You little bug

Don’t ask me how I came across this. Mort Sheinman, who worked as a reporter, news editor and managing editor for Women’s Wear Daily in 1960-2000, recalls speaking to actor Zero Mostel for the first time:

A moment later, a familiar voice thundered into my ear. “I hear you’re a vontz,” it said. (Vontz is a Yiddish word meaning “bed bug.” It can also be used affectionately, as when a grandmother, using the diminutive form, refers to her newborn grandchild as a vontzeleh. I was not sure which interpretation was directed at me.)

(From Fashion, Retailing and a Bygone Era: Inside Women’s Wear Daily by Isadore Barmash, Marvin Klapper, and Mort Sheinman.)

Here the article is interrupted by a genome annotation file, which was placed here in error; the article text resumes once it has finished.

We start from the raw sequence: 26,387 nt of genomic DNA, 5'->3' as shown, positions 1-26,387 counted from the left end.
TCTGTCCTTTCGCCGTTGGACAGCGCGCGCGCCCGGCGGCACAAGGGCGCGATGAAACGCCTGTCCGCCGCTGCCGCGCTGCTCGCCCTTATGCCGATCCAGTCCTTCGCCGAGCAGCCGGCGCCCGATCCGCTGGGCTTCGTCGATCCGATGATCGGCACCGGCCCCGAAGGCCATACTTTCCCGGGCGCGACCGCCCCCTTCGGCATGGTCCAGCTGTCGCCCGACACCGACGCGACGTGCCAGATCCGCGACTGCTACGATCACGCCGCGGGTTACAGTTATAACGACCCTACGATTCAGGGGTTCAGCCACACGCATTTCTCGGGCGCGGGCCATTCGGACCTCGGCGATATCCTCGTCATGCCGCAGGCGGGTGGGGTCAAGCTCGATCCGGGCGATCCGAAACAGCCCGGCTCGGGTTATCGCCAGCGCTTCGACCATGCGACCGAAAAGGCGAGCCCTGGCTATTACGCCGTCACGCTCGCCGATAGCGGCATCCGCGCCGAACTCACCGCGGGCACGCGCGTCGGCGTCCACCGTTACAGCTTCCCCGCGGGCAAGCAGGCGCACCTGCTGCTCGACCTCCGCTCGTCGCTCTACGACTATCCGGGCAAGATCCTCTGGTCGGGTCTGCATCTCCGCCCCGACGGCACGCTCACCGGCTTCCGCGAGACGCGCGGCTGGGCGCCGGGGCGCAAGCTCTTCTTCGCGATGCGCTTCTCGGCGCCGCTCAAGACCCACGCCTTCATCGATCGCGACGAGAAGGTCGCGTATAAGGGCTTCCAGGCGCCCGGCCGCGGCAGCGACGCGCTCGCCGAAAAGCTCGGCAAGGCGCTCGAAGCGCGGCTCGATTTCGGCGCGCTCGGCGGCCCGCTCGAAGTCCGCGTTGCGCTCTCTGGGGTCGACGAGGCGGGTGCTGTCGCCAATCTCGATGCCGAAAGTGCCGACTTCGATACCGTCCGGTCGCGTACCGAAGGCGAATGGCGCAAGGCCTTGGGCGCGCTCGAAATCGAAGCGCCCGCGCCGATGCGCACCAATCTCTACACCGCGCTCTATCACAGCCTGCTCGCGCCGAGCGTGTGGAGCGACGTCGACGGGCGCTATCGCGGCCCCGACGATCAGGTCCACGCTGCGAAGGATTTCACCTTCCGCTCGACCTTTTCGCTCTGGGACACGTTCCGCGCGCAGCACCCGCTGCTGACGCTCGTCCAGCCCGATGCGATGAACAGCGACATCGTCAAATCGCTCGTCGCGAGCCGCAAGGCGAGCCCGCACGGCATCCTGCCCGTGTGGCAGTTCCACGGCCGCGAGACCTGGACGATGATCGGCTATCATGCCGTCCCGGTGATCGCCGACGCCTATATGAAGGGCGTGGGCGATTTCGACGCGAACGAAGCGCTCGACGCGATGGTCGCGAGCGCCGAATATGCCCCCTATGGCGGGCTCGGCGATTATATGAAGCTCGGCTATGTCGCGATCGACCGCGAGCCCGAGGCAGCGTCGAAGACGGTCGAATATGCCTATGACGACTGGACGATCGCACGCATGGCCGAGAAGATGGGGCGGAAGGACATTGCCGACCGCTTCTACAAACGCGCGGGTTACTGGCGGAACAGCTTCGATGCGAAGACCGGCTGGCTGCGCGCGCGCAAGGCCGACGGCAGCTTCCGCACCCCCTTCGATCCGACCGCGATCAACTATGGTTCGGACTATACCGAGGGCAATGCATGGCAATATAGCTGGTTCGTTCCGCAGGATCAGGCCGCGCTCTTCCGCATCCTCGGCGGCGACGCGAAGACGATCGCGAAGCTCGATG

I use an exact parallel to vontzeleh in my native Russian with roughly the same meaning, although it might be idiosyncratic or idiolectal. It’s klopik: klop-, a bug, including bedbug, and –ik, a diminutive suffix. It is a term of endearment in my world, intended for some little thing, usually a small child.

On the other hand, I don’t think I have heard anybody call another human a klop. Bedbugs, once ubiquitous, are mercifully rare guests now, so their particular obnoxiousness has also been forgotten. Garden bugs are very minor pests in comparison.

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